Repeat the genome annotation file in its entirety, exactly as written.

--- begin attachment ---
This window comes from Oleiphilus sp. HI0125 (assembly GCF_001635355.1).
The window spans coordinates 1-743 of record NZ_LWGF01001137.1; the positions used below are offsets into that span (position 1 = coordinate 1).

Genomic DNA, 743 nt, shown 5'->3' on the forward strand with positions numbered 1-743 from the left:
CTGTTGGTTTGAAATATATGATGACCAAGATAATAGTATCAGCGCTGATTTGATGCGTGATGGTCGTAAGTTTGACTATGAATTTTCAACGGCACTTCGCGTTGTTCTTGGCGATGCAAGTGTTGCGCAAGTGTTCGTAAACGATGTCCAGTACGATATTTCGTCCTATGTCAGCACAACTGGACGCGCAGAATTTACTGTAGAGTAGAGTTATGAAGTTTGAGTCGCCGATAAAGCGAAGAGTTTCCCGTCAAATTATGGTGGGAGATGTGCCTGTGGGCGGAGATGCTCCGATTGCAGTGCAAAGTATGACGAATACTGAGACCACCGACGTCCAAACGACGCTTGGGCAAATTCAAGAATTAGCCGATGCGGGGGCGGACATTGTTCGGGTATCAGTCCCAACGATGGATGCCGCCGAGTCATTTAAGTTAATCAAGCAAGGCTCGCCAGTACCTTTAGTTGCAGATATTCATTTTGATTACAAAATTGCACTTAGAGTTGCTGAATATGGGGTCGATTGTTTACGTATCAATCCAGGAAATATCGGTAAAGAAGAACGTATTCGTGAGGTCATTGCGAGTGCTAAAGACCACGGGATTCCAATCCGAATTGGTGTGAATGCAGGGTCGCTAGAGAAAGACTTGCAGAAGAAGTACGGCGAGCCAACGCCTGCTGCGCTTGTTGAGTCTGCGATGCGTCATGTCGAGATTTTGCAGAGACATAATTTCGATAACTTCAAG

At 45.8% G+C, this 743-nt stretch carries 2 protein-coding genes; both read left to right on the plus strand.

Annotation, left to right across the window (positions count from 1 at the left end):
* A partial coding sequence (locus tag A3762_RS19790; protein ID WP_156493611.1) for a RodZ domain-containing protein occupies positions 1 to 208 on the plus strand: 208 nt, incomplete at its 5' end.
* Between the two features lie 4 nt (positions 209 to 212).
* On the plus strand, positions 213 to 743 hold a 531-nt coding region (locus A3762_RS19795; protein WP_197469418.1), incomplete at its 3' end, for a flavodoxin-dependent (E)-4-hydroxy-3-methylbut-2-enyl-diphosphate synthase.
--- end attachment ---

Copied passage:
This window comes from Oleiphilus sp. HI0125 (assembly GCF_001635355.1).
The window spans coordinates 1-743 of record NZ_LWGF01001137.1; the positions used below are offsets into that span (position 1 = coordinate 1).

Genomic DNA, 743 nt, shown 5'->3' on the forward strand with positions numbered 1-743 from the left:
CTGTTGGTTTGAAATATATGATGACCAAGATAATAGTATCAGCGCTGATTTGATGCGTGATGGTCGTAAGTTTGACTATGAATTTTCAACGGCACTTCGCGTTGTTCTTGGCGATGCAAGTGTTGCGCAAGTGTTCGTAAACGATGTCCAGTACGATATTTCGTCCTATGTCAGCACAACTGGACGCGCAGAATTTACTGTAGAGTAGAGTTATGAAGTTTGAGTCGCCGATAAAGCGAAGAGTTTCCCGTCAAATTATGGTGGGAGATGTGCCTGTGGGCGGAGATGCTCCGATTGCAGTGCAAAGTATGACGAATACTGAGACCACCGACGTCCAAACGACGCTTGGGCAAATTCAAGAATTAGCCGATGCGGGGGCGGACATTGTTCGGGTATCAGTCCCAACGATGGATGCCGCCGAGTCATTTAAGTTAATCAAGCAAGGCTCGCCAGTACCTTTAGTTGCAGATATTCATTTTGATTACAAAATTGCACTTAGAGTTGCTGAATATGGGGTCGATTGTTTACGTATCAATCCAGGAAATATCGGTAAAGAAGAACGTATTCGTGAGGTCATTGCGAGTGCTAAAGACCACGGGATTCCAATCCGAATTGGTGTGAATGCAGGGTCGCTAGAGAAAGACTTGCAGAAGAAGTACGGCGAGCCAACGCCTGCTGCGCTTGTTGAGTCTGCGATGCGTCATGTCGAGATTTTGCAGAGACATAATTTCGATAACTTCAAG

At 45.8% G+C, this 743-nt stretch carries 2 protein-coding genes; both read left to right on the plus strand.

Annotation, left to right across the window (positions count from 1 at the left end):
* A partial coding sequence (locus tag A3762_RS19790; protein ID WP_156493611.1) for a RodZ domain-containing protein occupies positions 1 to 208 on the plus strand: 208 nt, incomplete at its 5' end.
* Between the two features lie 4 nt (positions 209 to 212).
* On the plus strand, positions 213 to 743 hold a 531-nt coding region (locus A3762_RS19795; protein WP_197469418.1), incomplete at its 3' end, for a flavodoxin-dependent (E)-4-hydroxy-3-methylbut-2-enyl-diphosphate synthase.